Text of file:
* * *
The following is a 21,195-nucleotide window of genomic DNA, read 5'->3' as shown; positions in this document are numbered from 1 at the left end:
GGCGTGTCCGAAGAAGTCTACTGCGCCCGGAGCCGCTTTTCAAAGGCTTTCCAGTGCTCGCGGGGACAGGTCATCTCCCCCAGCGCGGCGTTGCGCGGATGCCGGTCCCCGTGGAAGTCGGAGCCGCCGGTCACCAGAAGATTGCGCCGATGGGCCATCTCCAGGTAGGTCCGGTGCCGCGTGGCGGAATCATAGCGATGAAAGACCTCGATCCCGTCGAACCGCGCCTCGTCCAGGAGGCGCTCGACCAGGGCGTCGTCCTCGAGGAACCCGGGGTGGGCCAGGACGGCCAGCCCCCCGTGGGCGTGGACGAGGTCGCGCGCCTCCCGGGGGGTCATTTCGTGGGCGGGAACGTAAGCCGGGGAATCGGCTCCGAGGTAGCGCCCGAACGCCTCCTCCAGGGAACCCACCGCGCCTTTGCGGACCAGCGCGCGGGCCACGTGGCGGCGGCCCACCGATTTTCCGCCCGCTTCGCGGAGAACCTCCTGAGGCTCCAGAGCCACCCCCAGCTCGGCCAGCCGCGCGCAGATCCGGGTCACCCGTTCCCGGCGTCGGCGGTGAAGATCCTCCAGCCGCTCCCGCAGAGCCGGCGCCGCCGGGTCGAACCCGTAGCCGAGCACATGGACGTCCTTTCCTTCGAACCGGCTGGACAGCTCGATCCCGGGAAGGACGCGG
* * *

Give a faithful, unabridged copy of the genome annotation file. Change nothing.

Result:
The following is a 21,195-nucleotide window of genomic DNA, read 5'->3' as shown; positions in this document are numbered from 1 at the left end:
GGCGTGTCCGAAGAAGTCTACTGCGCCCGGAGCCGCTTTTCAAAGGCTTTCCAGTGCTCGCGGGGACAGGTCATCTCCCCCAGCGCGGCGTTGCGCGGATGCCGGTCCCCGTGGAAGTCGGAGCCGCCGGTCACCAGAAGATTGCGCCGATGGGCCATCTCCAGGTAGGTCCGGTGCCGCGTGGCGGAATCATAGCGATGAAAGACCTCGATCCCGTCGAACCGCGCCTCGTCCAGGAGGCGCTCGACCAGGGCGTCGTCCTCGAGGAACCCGGGGTGGGCCAGGACGGCCAGCCCCCCGTGGGCGTGGACGAGGTCGCGCGCCTCCCGGGGGGTCATTTCGTGGGCGGGAACGTAAGCCGGGGAATCGGCTCCGAGGTAGCGCCCGAACGCCTCCTCCAGGGAACCCACCGCGCCTTTGCGGACCAGCGCGCGGGCCACGTGGCGGCGGCCCACCGATTTTCCGCCCGCTTCGCGGAGAACCTCCTGAGGCTCCAGAGCCACCCCCAGCTCGGCCAGCCGCGCGCAGATCCGGGTCACCCGTTCCCGGCGTCGGCGGTGAAGATCCTCCAGCCGCTCCCGCAGAGCCGGCGCCGCCGGGTCGAACCCGTAGCCGAGCACATGGACGTCCTTTCCTTCGAACCGGCTGGACAGCTCGATCCCGGGAAGGACGCGG